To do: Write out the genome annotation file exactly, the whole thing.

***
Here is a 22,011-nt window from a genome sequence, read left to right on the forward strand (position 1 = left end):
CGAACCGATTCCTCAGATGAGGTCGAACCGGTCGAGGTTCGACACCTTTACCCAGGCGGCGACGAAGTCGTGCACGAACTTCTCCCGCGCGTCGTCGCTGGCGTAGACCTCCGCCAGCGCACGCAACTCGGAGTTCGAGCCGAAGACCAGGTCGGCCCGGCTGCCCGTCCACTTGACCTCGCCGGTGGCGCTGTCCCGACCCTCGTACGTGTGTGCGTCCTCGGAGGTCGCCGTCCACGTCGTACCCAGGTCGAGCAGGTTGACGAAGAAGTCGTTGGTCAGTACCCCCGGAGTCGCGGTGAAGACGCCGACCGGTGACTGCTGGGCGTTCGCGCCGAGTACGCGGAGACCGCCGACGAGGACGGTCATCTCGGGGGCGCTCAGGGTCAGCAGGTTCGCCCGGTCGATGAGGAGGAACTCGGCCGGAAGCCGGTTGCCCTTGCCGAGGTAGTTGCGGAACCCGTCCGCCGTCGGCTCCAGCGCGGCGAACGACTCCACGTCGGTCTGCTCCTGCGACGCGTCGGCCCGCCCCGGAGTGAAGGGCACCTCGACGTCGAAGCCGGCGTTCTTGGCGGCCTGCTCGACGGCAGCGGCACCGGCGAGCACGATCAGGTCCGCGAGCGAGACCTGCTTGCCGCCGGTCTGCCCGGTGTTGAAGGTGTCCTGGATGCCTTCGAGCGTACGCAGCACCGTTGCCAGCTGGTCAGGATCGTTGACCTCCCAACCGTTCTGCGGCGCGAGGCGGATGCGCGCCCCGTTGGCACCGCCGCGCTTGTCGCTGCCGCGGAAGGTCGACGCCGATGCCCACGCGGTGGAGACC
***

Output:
Here is a 22,011-nt window from a genome sequence, read left to right on the forward strand (position 1 = left end):
CGAACCGATTCCTCAGATGAGGTCGAACCGGTCGAGGTTCGACACCTTTACCCAGGCGGCGACGAAGTCGTGCACGAACTTCTCCCGCGCGTCGTCGCTGGCGTAGACCTCCGCCAGCGCACGCAACTCGGAGTTCGAGCCGAAGACCAGGTCGGCCCGGCTGCCCGTCCACTTGACCTCGCCGGTGGCGCTGTCCCGACCCTCGTACGTGTGTGCGTCCTCGGAGGTCGCCGTCCACGTCGTACCCAGGTCGAGCAGGTTGACGAAGAAGTCGTTGGTCAGTACCCCCGGAGTCGCGGTGAAGACGCCGACCGGTGACTGCTGGGCGTTCGCGCCGAGTACGCGGAGACCGCCGACGAGGACGGTCATCTCGGGGGCGCTCAGGGTCAGCAGGTTCGCCCGGTCGATGAGGAGGAACTCGGCCGGAAGCCGGTTGCCCTTGCCGAGGTAGTTGCGGAACCCGTCCGCCGTCGGCTCCAGCGCGGCGAACGACTCCACGTCGGTCTGCTCCTGCGACGCGTCGGCCCGCCCCGGAGTGAAGGGCACCTCGACGTCGAAGCCGGCGTTCTTGGCGGCCTGCTCGACGGCAGCGGCACCGGCGAGCACGATCAGGTCCGCGAGCGAGACCTGCTTGCCGCCGGTCTGCCCGGTGTTGAAGGTGTCCTGGATGCCTTCGAGCGTACGCAGCACCGTTGCCAGCTGGTCAGGATCGTTGACCTCCCAACCGTTCTGCGGCGCGAGGCGGATGCGCGCCCCGTTGGCACCGCCGCGCTTGTCGCTGCCGCGGAAGGTCGACGCCGATGCCCACGCGGTGGAGACC